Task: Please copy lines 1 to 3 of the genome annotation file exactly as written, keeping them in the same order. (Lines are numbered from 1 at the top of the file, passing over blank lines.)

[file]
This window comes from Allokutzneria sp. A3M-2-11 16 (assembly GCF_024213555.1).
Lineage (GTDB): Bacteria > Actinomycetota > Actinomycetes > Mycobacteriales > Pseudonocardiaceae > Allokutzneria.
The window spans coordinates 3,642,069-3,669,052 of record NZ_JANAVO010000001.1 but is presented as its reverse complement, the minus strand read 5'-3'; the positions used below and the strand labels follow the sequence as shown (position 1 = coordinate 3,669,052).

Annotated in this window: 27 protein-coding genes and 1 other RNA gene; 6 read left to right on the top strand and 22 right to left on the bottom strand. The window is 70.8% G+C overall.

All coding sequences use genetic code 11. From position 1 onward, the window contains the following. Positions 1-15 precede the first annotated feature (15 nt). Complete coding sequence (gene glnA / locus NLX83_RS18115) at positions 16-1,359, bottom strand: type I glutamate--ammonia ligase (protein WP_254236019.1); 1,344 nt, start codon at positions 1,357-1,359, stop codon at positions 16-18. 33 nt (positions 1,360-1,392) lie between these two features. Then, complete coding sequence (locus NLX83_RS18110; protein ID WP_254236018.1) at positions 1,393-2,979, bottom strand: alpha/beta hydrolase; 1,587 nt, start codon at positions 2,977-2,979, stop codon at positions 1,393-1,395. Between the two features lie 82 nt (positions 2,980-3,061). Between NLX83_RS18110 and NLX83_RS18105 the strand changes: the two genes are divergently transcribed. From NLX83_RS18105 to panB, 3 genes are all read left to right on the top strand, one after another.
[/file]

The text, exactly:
This window comes from Allokutzneria sp. A3M-2-11 16 (assembly GCF_024213555.1).
Lineage (GTDB): Bacteria > Actinomycetota > Actinomycetes > Mycobacteriales > Pseudonocardiaceae > Allokutzneria.
The window spans coordinates 3,642,069-3,669,052 of record NZ_JANAVO010000001.1 but is presented as its reverse complement, the minus strand read 5'-3'; the positions used below and the strand labels follow the sequence as shown (position 1 = coordinate 3,669,052).